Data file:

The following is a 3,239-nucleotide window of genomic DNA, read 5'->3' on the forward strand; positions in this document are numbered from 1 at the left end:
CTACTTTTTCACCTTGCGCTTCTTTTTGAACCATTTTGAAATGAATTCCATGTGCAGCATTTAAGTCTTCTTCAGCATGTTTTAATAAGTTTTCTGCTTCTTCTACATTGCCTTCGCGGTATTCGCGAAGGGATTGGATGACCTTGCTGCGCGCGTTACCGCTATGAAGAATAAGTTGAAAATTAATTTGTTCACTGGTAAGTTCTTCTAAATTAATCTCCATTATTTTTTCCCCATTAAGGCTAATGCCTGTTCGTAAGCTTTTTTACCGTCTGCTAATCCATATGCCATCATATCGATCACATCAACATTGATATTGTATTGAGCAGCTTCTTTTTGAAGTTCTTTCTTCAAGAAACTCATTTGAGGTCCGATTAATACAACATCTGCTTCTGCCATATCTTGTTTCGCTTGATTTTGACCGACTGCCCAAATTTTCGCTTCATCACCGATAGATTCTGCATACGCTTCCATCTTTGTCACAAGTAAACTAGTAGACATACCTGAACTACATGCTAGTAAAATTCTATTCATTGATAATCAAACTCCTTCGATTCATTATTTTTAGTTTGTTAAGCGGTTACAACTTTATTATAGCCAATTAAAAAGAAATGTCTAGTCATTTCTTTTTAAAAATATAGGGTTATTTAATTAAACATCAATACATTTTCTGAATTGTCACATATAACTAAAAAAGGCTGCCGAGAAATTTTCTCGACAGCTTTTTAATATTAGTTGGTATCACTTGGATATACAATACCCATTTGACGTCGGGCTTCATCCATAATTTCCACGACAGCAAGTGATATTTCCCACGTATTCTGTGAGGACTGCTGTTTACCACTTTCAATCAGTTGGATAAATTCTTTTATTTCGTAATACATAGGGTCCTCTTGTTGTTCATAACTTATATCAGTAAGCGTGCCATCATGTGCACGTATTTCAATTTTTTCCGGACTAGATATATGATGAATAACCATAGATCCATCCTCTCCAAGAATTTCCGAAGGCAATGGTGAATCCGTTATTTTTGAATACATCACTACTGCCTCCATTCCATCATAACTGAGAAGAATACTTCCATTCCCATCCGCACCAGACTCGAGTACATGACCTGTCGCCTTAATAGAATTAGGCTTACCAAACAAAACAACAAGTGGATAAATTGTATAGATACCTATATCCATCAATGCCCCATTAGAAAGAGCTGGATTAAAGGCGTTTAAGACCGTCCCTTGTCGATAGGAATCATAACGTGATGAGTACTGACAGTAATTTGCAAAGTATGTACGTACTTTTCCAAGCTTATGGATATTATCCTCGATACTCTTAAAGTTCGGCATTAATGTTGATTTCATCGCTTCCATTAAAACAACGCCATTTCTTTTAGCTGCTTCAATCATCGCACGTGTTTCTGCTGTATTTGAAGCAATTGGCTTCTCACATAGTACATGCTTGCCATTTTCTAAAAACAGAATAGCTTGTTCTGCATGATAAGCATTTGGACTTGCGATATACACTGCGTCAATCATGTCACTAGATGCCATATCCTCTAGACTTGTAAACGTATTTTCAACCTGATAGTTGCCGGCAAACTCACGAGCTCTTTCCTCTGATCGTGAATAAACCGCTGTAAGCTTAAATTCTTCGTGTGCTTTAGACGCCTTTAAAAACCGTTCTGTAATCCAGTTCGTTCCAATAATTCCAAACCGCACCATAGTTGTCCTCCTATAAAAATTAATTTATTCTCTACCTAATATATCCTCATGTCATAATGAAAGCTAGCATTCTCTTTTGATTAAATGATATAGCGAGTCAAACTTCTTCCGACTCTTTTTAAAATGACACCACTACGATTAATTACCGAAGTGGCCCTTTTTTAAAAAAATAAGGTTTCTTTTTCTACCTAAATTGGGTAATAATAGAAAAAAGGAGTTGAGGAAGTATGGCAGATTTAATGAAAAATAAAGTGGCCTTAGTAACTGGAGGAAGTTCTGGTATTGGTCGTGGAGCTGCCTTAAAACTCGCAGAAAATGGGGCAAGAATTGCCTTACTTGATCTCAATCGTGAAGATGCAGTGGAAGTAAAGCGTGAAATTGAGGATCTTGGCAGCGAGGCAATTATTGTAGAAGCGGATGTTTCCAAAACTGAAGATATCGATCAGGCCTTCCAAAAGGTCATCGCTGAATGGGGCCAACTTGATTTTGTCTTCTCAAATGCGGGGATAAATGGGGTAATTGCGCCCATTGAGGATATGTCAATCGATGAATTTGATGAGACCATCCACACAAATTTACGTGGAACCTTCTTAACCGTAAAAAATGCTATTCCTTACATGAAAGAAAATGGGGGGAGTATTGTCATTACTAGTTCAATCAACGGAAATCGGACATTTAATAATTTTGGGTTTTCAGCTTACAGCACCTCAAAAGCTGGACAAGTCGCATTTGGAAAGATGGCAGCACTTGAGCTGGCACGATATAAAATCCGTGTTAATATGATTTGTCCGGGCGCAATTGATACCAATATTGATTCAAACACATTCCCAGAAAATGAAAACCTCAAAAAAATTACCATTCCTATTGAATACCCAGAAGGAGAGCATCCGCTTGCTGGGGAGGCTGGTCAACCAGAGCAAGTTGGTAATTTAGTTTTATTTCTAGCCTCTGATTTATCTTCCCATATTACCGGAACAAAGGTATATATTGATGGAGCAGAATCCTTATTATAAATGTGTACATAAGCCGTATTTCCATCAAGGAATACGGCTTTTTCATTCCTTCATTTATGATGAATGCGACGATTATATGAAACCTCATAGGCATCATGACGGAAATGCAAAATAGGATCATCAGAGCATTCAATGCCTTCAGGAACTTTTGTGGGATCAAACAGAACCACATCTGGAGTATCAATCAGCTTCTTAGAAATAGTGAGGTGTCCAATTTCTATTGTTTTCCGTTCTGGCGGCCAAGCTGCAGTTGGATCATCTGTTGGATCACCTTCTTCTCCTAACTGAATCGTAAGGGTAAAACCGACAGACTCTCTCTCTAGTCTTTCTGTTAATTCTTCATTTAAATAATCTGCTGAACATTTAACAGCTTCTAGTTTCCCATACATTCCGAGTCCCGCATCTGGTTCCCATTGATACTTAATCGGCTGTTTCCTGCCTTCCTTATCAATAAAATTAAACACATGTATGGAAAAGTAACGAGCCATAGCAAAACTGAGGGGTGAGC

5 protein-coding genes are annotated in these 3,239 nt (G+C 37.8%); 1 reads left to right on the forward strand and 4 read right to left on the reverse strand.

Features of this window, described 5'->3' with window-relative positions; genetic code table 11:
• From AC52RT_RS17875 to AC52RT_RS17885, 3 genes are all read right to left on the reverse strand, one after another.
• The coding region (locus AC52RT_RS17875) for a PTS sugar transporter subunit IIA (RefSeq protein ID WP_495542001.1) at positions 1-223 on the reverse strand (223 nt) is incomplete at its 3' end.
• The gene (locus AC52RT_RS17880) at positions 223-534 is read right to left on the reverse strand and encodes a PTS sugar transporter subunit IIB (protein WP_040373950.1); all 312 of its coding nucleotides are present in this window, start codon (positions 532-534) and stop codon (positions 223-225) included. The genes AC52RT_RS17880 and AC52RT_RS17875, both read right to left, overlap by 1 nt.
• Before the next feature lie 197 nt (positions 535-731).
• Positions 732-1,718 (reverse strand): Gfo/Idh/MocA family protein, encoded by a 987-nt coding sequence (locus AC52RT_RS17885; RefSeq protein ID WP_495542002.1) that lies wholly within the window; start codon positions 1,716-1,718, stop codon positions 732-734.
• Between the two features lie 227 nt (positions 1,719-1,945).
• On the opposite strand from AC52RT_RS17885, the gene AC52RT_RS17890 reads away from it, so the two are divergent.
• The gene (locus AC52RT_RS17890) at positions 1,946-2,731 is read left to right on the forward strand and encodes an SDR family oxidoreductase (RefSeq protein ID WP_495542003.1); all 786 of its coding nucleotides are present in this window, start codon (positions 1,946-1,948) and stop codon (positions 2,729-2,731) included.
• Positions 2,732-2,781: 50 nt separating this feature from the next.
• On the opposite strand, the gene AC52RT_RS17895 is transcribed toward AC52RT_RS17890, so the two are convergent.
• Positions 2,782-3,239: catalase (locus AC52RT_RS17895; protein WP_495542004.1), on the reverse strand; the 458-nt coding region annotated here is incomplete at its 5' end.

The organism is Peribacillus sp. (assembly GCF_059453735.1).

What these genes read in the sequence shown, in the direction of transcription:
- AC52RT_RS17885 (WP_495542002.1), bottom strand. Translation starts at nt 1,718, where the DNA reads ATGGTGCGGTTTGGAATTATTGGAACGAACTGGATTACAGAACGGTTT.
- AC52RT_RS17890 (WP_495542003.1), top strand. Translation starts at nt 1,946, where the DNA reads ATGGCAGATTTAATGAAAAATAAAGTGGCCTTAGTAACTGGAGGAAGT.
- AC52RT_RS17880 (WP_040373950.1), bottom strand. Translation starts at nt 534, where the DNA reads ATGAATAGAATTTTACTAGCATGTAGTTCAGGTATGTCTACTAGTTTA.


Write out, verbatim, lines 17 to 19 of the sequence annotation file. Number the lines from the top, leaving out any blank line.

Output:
What these genes read in the sequence shown, in the direction of transcription:
- AC52RT_RS17885 (WP_495542002.1), bottom strand. Translation starts at nt 1,718, where the DNA reads ATGGTGCGGTTTGGAATTATTGGAACGAACTGGATTACAGAACGGTTT.
- AC52RT_RS17890 (WP_495542003.1), top strand. Translation starts at nt 1,946, where the DNA reads ATGGCAGATTTAATGAAAAATAAAGTGGCCTTAGTAACTGGAGGAAGT.